the time
for words
they refuse
to be touched,
tiny hearts
that can’t love,
that reminds us
we are the worst
for the ineffable
belief in nothing
and what it leaves


A Black Out poem based on the poem below by Seth Abramson.

What I Have
By Seth Abramson

Twelve dollars sixty cents,
& the fact that there is no blood no storm
can’t wash into dirt, that the time for these words
is already ended,
that for all the rain that has been here before
so have I.
& there is less water in the world
than a famous woman once said, & I know that,
& that the stars in the river
also are real I also know, for they disappear also
& refuse also to be touched. & I have touched 
bare things, & it works—
it can be the sole unbraided moment in a life—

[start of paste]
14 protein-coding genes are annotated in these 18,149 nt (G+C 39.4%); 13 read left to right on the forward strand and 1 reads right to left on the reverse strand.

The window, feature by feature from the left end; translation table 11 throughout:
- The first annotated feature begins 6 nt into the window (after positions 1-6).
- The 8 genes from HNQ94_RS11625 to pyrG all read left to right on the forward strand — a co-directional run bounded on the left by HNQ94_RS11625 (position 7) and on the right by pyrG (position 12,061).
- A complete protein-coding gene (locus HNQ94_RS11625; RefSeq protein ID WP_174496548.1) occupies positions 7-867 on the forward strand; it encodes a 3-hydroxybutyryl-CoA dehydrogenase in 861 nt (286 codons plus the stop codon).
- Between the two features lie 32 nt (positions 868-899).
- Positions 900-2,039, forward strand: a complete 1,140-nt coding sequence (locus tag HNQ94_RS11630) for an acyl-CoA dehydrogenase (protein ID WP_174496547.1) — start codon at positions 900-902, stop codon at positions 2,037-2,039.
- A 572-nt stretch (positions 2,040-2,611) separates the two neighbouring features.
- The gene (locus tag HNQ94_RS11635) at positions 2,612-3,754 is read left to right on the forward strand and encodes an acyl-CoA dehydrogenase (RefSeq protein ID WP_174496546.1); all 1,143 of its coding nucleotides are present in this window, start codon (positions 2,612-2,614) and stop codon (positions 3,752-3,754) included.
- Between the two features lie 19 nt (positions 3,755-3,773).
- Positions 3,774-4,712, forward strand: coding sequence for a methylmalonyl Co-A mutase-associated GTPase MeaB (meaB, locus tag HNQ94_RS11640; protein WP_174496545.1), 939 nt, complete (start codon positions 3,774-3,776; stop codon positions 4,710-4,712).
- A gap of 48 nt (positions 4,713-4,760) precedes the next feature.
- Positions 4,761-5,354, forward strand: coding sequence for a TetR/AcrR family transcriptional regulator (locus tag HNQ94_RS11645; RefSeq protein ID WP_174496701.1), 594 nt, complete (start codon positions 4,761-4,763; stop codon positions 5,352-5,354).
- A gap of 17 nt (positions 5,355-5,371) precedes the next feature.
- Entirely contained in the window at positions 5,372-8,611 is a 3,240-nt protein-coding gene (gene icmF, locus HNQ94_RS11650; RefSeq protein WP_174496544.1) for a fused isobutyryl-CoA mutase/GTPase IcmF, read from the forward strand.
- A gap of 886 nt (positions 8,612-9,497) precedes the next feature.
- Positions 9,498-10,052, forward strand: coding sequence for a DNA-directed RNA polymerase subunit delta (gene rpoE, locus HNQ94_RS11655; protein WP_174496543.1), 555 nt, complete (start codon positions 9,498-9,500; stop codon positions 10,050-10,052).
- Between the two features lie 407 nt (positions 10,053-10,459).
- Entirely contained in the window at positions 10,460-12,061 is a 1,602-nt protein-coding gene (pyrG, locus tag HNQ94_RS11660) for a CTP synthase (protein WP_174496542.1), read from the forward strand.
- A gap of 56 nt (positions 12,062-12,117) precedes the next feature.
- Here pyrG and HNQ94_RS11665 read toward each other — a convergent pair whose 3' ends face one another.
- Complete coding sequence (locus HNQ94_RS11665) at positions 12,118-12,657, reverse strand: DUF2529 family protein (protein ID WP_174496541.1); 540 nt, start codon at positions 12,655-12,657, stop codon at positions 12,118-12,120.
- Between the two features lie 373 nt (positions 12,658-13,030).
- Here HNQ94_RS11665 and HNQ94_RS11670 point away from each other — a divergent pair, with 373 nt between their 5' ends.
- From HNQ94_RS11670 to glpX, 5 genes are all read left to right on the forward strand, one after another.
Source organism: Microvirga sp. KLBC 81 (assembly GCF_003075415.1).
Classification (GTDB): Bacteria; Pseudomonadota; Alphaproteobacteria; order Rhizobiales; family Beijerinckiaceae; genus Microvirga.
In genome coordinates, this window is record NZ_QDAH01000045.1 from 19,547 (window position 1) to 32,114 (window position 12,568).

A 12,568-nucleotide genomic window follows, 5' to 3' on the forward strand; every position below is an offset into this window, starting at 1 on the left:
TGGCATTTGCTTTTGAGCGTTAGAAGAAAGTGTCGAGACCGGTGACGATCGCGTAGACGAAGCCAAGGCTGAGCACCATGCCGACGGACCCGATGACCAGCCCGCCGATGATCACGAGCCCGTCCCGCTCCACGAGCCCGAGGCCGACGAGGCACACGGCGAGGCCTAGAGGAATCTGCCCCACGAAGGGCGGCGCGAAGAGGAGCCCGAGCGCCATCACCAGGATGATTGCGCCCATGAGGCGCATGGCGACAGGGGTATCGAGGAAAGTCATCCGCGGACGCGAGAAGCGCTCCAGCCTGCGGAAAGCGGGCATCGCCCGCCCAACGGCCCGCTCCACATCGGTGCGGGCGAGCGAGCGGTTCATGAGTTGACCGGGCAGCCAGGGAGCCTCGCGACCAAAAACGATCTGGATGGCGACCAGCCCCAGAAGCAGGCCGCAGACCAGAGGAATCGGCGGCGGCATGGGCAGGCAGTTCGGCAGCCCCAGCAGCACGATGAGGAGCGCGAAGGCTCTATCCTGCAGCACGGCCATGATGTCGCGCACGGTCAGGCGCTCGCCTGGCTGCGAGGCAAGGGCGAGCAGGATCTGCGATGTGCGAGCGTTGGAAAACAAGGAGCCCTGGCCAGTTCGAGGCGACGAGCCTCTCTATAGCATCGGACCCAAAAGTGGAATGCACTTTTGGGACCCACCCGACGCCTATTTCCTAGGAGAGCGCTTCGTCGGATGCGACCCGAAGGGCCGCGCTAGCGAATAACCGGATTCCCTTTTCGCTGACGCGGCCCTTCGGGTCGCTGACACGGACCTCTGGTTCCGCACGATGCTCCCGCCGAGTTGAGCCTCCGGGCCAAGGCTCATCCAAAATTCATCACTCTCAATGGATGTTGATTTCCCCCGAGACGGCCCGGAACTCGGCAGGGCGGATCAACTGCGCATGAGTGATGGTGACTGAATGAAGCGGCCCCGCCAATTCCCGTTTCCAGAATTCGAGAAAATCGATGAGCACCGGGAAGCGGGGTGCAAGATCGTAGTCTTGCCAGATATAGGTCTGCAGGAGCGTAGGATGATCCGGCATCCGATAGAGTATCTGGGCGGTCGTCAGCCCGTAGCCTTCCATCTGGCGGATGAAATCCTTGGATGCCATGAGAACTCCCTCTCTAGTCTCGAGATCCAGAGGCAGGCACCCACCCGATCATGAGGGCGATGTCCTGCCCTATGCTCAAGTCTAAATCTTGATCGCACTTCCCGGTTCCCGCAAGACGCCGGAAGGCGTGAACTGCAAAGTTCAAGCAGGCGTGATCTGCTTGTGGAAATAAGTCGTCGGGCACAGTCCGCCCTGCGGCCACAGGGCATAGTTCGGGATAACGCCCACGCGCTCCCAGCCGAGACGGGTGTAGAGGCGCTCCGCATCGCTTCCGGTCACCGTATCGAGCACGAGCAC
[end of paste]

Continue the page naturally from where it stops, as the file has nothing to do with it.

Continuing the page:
but even so, what better days look like to me is still
the tiny gore
of heartbreak, & long walks with small shoes
that can’t be taken off,
& schools in a city I love that put molded cages
over their clocks,
because that works too to remind us
we are not ready. & the worst of all is anything that
stays as it is
when touched.
At lunchtime a woman famous for her ability
to praise the ineffable

says she can’t believe anyone returns
to where they came from.
But of course they do. In fact
some do nothing else. & what is it they leave behind?
 Perhaps not the meaning of time,
but the time of meaning, & the fact that whatever
happens, tomorrow
will change it.

Source: Poetry (March 2009)

3 responses to “nothing

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